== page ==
The survey, which defined cheating as “anything your professors wouldn’t condone,” found that of those 53 percent, 67 percent said they cheat rarely, 25 percent said they “sometimes” cheat, and 8 percent admitted to cheating frequently.

“There’s a lot of pressure to do well in school,” said Marian Extejt, Associate Dean of the School of Business. “I think much of what happens is desperation: ‘I chose to go out with my friends instead of studying and now I’m up against the fence and I got to do something, I can’t flunk this class’.

RWU’s student handbook calls academic dishonesty “the most serious academic crime there is,” and lays out the conceivable penalties for cheating: “A first offense may result in failure of the course involved; the ultimate sanction is suspension or dismissal from the university.”

Although the student handbook states that instances of cheating are to be reported to the Office of Academic Affairs, students are rarely caught, and when they are, many professors often choose to deal with the matter internally, handing out light punishments that entice students to cheat over and over again.

“I allow for a certain amount of weakness in the face of temptation,” said philosophy professor Michael Wright, who prefers to keep instances of cheating between the student and himself. “It’s got to be mighty severe for me to take it to the point where the student runs the risk of expulsion.”

Wright said that when he was a college student, administrators relied on the honor system to keep students from cheating, something he still believes in today.

“I’ve left my philosophy classes to take exams by themselves and I’ve never had any trouble with them,” said Wright.

“When you ask a given professor ‘do the students cheat in you class?’ they will tell you no, but when you ask them ‘do they cheat in the university?’ they will tell you yes,” said Professor Robert Engvall, who received a presidential fellowship to examine cheating at RWU in 2004. “It’s a kind of moral myopia… It allows me the comfort of saying ‘I know there’s a problem out there but I’m not a part of it.’”

Engvall said it became obvious to him that cheating was a problem at RWU after he caught a few students doing it during his first five years here. And it wasn’t just at RWU; everything he read told him that the cheating problem in the US was widespread. According to a national survey conducted by The Center for Academic Integrity, 50 percent of students were sure that another student had cheated in the past year. The survey he conducted in conjunction with the CAI found that RWU’s numbers were higher than the national average, with 65 percent of students saying they knew a peer had cheated in the past year.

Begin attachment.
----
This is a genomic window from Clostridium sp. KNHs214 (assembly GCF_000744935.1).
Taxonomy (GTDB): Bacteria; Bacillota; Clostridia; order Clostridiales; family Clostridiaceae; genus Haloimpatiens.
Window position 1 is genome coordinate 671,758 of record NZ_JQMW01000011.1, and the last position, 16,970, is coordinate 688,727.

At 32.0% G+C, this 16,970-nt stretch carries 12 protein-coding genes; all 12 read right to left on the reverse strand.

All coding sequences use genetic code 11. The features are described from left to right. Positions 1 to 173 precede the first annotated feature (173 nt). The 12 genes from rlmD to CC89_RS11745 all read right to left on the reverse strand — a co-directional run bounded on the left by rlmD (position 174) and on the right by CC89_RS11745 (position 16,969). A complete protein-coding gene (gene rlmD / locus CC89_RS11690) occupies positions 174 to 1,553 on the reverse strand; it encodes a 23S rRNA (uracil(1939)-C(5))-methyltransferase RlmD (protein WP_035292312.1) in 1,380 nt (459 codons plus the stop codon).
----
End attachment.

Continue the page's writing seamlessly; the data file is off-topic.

“What I found is that we’re a little better at cheating than the typical university, but only marginally,” said Engvall, who wasn’t surprised by the results.

There are a number of reasons why cheating occurs so often at RWU, including light punishments and the ease of getting away with it.

“I’ve gotten through an entire semester cheating,” said Joe. “You take a risk and if you get away with it you keep going with it.”

Like many students, Joe, a senior, didn’t cheat when he first came to RWU, expecting that the school cracked down hard on those who attempted it.

“My freshman year I was a saint when it came to that thing, but by sophomore year you kind of get a feel about who’s paying attention and who’s not paying attention.”

The Hawks Herald survey found that only 49 percent of freshman cheated compared to 58 percent of sophomores and 67 percent of juniors.

Many faculty members say they do what they can to stop perennial cheaters like Joe. Robert Potter, the Dean of the School of Engineering, Computing & Construction Management, said the professors in his departments make students spread out for exams, frequently write fresh tests, stay with their students while they take the exam, and tend to devise questions that require problem solving so as to reduce a copy and paste mentality.

“Our examinations don’t lend themselves to the type of sophomoric cheating that some people envision as cheating,” he said.

“Some faculty in the School of Business, especially during exams, will say you can’t wear a cap because people write answers on the brim,” said Extejt. “I think as you learn that these things are possible there are faculty who have the initiative to put in the preventive measures.”

A few years ago the university invested in Turnitin, a computer program that analyzes papers for plagiarism, in an attempt to curb cheating.

Extejt said a student recently passed in a paper that the program realized was identical to one passed in two years earlier.

“Before the technology the faculty member would never have remembered those answers two years later, and I’m sure that’s what the student was counting on.”

But some faculty members remain undereducated about the use of such technology. While Wright said he had seen programs like Turnitin used in New Zealand when he was on sabbatical there, he didn’t know we had it here.

And many students say that their professors are not doing all they can to make cheating difficult.

Lots of professors are very into something else while they’re proctoring an exam, like grading other papers, or reading a magazine or newspaper, and not really paying attention to what’s going on in the classroom,” said a student who asked to remain anonymous. “It’s pretty obvious if you are looking around and there’re a lot of kids looking down at the floor, or looking at their crotches.”